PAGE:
Probably not. But that hides the fact that so much blood in spilled on account of a precious mineral used to make computers, cellphones, game consoles and other gadgets we all use.
The mineral coltan is mined is the Democratic Republican of Congo and has fueled a brutal war there that's gone barely mentioned in the U.S. media since 1996. With more than 5 million dead, it may well be the deadliest conflict since World War II. Urgent action is needed to stop the killing, and Vermont's elected officials can play a crucial role.
That was the message Friday at a noontime rally organized by Friends of Congo, a group trying to raise awareness about a conflict that's destroyed a country and uses rape as a weapon of war. A few Congolese refugees joined students from UVM, St. Michael's and Champlain College, who towed wagons full of computer parts smeared with fake blood, on a march down Main Street and up Church Street.
"We're not asking anyone to stop using cellphones and computers," said Kate Bailey, a junior at St. Mike's. "We just want them to be aware that when they go into the Verizon store and buy a cellphone, there's a a connection to what's happening in Congo."
The crowd assembled at Sen. Patrick Leahy's office on Main Street before marching on Congressman Peter Welch's office down the hill. At both locations, they were met by well-dressed congressional staffers who offered praise for the protesters and cautious support for their platform.
When they arrived outside Sen. Bernie Sanders' office on Church Street, the demonstrators got a surprise. Bernie was there, and invited the students up for a chat.
"What's on your mind?" Sanders asked, seated at the head of a conference table in his second-floor office.
Cleophace Mukeba Kyendamina, a refugee who resettled from the Congo to Burlington, told Sanders that urgent action is needed to stop a genocide that is ripping apart his home country.
- Cutting off financial aid, and military training support to Rwanda until that country's government stops funneling weapons, training and soldiers to armed groups in Congo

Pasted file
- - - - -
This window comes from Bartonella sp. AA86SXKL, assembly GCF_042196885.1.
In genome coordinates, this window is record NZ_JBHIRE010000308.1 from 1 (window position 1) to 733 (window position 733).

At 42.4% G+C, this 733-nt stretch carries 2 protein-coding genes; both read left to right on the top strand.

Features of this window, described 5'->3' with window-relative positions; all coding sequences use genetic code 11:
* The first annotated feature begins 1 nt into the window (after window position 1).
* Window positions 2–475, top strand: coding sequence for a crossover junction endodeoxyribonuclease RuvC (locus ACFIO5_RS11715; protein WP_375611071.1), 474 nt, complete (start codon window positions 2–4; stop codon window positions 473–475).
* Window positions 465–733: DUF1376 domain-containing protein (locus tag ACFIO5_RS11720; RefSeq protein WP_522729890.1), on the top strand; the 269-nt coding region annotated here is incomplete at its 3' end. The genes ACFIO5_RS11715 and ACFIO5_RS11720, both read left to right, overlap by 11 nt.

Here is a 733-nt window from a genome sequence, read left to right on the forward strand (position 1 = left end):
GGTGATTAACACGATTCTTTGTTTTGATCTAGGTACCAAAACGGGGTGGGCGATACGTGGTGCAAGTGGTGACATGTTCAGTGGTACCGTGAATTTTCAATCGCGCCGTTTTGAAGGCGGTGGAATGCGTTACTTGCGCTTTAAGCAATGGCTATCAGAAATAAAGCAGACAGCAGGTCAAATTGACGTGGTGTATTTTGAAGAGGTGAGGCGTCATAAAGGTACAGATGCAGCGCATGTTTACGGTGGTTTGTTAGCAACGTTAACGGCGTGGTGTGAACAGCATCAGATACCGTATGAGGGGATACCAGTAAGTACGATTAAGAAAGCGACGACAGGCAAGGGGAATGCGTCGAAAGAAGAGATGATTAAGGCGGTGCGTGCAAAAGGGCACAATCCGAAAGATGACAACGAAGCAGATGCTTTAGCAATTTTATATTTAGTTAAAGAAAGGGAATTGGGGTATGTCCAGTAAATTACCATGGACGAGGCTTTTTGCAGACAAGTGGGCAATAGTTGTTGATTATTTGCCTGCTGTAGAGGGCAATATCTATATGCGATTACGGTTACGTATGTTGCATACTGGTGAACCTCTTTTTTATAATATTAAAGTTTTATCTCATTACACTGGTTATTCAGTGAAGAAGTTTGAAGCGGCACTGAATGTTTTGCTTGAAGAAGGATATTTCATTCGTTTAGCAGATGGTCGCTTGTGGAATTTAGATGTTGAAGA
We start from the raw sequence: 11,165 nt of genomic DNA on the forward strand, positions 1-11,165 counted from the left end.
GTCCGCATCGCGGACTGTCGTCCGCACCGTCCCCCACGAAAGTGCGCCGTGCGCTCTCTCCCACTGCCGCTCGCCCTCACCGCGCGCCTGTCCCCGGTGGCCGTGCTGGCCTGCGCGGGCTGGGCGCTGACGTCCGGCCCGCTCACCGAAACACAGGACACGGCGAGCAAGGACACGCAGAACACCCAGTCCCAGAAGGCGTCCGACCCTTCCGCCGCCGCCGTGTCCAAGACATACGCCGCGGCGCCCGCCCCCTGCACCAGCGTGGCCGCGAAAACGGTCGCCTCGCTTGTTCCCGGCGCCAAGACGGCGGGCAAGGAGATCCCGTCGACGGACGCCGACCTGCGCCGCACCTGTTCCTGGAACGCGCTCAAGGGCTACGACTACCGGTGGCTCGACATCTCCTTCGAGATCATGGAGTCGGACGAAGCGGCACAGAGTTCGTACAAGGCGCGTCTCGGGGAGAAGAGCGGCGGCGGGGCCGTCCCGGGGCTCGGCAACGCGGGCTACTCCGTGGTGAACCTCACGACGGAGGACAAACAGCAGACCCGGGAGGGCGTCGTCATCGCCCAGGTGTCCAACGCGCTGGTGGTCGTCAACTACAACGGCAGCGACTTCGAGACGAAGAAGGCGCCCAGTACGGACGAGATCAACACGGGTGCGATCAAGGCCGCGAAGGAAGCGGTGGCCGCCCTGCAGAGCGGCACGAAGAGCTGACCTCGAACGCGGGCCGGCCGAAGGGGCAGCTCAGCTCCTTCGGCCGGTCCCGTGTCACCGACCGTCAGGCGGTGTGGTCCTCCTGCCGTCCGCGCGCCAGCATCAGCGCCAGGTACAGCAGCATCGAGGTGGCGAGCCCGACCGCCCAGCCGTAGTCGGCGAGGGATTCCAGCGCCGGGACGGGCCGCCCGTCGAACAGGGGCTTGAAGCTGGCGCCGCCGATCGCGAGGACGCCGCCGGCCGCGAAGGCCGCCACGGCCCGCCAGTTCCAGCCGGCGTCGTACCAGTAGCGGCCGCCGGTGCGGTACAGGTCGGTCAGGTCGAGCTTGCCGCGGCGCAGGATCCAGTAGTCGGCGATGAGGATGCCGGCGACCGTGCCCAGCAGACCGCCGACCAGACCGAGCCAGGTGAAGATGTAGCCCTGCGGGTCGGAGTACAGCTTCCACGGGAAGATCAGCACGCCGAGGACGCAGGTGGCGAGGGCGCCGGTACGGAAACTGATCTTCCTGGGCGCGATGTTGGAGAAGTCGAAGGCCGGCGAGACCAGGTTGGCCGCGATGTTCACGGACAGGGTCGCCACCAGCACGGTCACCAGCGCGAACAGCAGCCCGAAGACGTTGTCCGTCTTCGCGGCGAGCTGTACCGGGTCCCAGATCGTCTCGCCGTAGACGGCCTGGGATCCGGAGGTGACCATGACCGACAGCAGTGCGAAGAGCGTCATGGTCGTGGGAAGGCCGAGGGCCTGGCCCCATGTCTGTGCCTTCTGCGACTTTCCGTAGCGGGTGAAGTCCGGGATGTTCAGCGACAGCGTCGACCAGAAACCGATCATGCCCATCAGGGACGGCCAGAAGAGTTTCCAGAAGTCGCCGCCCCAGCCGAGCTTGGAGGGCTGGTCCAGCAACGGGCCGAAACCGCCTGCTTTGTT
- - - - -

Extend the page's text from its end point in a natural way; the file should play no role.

- Reintroduce the Extractive Industries Transparency Disclosure Act, a corporate responsibility bill aimed at mining companies
- And support the International Violence Against Women Act, which would incorporate antiviolence initiatives into U.S. foreign assistance programs.
"We're talking about five to six million people that have already died, and these specific issues are really pretty urgent," Siplon told Sanders. "We know that you're with us in spirit, we just really want to see you moving on of these specific targets."
Bernie's response: "We'll take a hard look at these and get back to you."
Sanders noted that he's doing several things to combat the Congo crisis. He is sponsoring bills to increase aid to women in developing countries, crack down on atrocities committed against civilians, provide humanitarian aid and monitor the mineral trade more closely.
Outside Leahy's office the mob chanted and held signs with slogans such as, "Leahy - Sign International Violence Against Women Act!"
Brian Boone, a junior political science major, held a sign that read, "Hey, Senator Leahy, Take a Stand! Justice in the Congo is What we Demand!"
"This war in the Congo has got to stop," said Boone. "Six million people have died for cellphones. Hopefully they'll listen to us."
Leahy's state director, Chuck Ross, came outside and defended Leahy's record on Congo. "This was an issue he was onto way before the rest of Congress were," Ross said. "The reason why the U.S. is funding some of the work it is, is because of his leadership on the Foreign Operations Committee."
When the mob arrived at Congressman Peter Welch's office a few minutes later, a staff aide was waiting outside to greet them. But when pressed on Welch's position on the topic, he came up empty.
"He's certainly very concerned, but I'm really not here to speak on his behalf," said congressional aide Jon Copanis, who promised the group that Welch himself would get back to them.
Trish Siplon was not impressed. She wants Vermont's leaders to take a hard stand — to hold hearings on Capitol Hill, stage press conferences, shine a bright light on the crisis.
"It's good to take leadership, but it only moves things if you take forceful leadership, and no one's doing that," Siplon said.